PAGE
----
April 8, 2019
By Ed Brunson
OXFORD, Miss. – The University of Mississippi School of Pharmacy is offering a hands-on course that will include an overview of how to use 3D printing to create pharmaceutical tablets, also known as pills, that are commonly made using a labor-intensive tablet compression process.
The Hands-On Course in Tablet Technology, offered through the School of Pharmacy’s Pii Center for Pharmaceutical Technology, has an over 20-year history of instructing in traditional and advanced technologies used to make pharmaceutical solid oral dosage forms, such as wet granulation and hot melt extrusion. With advances in 3D printing technology, the course’s administrators see an opportunity to expand the course’s curriculum.
The course is designed for representatives from the pharmaceutical, dietary supplement and food industries, as well as raw material and equipment suppliers and regulatory agency employees. Attendees will learn how to make, evaluate and control the quality of pharmaceutical oral solid dosage forms.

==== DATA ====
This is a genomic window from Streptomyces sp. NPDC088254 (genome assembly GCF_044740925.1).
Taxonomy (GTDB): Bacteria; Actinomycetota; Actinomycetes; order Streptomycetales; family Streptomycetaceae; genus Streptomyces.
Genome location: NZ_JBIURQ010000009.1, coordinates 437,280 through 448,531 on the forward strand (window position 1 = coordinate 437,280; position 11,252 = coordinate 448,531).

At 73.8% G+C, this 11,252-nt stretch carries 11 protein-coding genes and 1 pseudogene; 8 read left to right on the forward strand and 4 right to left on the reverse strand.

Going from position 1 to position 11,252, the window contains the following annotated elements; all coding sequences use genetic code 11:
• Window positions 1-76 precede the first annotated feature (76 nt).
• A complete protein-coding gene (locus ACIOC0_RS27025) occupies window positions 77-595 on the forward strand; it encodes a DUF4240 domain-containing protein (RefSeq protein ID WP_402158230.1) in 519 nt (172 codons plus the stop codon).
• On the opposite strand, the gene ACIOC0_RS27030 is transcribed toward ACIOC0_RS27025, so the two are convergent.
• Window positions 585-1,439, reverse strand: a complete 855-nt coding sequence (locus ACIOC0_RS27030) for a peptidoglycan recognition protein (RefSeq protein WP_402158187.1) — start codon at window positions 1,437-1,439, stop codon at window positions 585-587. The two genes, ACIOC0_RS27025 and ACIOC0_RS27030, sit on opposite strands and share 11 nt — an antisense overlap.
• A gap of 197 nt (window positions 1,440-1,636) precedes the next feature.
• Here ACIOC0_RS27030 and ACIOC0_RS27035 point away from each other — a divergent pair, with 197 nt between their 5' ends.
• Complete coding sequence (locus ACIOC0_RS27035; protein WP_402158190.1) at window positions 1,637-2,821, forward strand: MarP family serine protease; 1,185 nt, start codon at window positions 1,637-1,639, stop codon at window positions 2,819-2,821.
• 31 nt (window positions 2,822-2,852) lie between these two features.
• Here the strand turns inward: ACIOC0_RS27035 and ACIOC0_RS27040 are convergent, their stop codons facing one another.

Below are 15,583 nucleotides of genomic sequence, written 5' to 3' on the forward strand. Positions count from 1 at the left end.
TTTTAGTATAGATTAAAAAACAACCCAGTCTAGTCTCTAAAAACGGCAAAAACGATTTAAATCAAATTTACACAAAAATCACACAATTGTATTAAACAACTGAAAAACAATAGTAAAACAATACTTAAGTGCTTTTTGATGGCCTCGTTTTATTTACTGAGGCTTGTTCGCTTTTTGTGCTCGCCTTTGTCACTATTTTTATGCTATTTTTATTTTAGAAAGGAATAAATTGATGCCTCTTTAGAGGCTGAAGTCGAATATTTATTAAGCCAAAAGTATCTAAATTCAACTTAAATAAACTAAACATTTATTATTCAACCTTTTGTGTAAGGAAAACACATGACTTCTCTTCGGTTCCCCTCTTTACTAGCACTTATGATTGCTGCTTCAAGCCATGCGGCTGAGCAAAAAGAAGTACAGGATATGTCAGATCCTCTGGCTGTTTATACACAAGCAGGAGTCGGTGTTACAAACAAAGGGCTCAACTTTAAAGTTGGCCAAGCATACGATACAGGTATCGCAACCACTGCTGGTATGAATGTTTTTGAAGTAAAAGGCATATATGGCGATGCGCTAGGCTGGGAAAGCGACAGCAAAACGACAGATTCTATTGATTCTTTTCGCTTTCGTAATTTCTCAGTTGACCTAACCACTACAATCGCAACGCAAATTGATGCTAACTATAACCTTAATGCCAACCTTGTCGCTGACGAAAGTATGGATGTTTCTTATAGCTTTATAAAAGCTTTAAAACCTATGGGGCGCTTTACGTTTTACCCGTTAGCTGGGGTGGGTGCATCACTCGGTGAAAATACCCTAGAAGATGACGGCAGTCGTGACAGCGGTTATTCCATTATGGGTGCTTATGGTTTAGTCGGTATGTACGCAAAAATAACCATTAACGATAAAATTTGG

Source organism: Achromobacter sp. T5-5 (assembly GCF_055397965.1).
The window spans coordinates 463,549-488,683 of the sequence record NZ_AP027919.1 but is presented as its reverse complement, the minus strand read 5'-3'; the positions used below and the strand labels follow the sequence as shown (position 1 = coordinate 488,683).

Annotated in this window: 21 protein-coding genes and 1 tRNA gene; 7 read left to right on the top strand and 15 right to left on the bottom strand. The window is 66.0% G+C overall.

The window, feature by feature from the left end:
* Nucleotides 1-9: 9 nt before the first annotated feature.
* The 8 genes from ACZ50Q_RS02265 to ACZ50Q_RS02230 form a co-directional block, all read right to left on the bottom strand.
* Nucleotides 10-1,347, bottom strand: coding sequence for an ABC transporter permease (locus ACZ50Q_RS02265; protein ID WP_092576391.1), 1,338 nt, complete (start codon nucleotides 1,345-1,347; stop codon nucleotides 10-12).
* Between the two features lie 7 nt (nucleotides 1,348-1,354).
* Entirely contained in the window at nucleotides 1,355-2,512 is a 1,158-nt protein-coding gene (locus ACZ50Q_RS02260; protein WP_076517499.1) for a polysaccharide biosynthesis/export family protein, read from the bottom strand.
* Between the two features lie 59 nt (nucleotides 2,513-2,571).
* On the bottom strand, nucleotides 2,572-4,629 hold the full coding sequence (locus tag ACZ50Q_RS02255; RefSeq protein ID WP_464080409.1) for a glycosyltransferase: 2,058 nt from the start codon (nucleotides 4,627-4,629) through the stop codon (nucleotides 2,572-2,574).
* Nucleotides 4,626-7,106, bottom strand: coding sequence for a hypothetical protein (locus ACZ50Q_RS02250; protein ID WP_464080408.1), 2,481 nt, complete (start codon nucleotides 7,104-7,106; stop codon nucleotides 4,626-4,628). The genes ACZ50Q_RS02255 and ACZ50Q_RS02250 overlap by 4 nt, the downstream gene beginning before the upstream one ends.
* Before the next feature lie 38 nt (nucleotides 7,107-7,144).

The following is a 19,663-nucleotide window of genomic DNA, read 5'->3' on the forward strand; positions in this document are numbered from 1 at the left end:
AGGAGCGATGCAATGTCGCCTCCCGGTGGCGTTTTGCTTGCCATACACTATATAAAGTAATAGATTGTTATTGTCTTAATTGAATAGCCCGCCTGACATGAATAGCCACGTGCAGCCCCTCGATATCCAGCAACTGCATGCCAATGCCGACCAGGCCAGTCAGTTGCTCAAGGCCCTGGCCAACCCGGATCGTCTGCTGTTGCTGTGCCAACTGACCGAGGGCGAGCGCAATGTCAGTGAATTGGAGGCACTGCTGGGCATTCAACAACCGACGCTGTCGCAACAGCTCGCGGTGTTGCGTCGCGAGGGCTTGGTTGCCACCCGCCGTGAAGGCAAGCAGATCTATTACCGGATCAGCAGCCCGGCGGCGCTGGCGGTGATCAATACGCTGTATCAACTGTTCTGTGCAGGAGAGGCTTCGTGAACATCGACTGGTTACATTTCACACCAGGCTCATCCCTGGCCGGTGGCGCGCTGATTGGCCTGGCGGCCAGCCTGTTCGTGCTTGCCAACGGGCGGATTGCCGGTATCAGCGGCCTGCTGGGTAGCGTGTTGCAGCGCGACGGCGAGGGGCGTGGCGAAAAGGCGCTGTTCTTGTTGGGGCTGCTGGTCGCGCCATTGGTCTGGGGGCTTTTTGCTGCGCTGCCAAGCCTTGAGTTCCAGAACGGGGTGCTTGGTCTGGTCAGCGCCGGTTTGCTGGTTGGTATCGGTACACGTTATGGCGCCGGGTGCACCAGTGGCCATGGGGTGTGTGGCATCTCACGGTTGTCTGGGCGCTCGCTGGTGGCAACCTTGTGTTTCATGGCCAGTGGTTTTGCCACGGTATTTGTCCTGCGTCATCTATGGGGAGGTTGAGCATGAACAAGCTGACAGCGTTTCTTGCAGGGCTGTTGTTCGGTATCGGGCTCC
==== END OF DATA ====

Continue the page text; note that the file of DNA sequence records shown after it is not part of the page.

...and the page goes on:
“The beauty of this course is that we get to teach formulation development, manufacturing and quality-control functions to attendees who may have limited knowledge about them,” said Michael A. Repka, chair of the Department of Pharmaceutics and Drug Delivery at the School of Pharmacy and director of the Pii Center.
The May 19-24 course will teach participants how to choose the ingredients and processing conditions required to make these formulations. Daily lectures on tablet design, evaluation and US FDA guidelines will ensure that participants receive a broad overview of the science and technology associated with developing and manufacturing tablets. State-of-the-art laboratory, analytical and manufacturing equipment demonstrations taught by experts will give participants hands-on experiences with various aspects of manufacturing. Lunch and learn sessions will also be provided to introduce new topics.
“The course complements the School of Pharmacy’s position as a leader in pharmaceutical education and technology transfer for commercial development,” said Walt Chambliss, interim associate vice chancellor for research and sponsored programs. “One goal for the course is to enhance collaborations between our researchers and pharmaceutical scientists in industry who can serve as developmental partners for technologies discovered in the school.”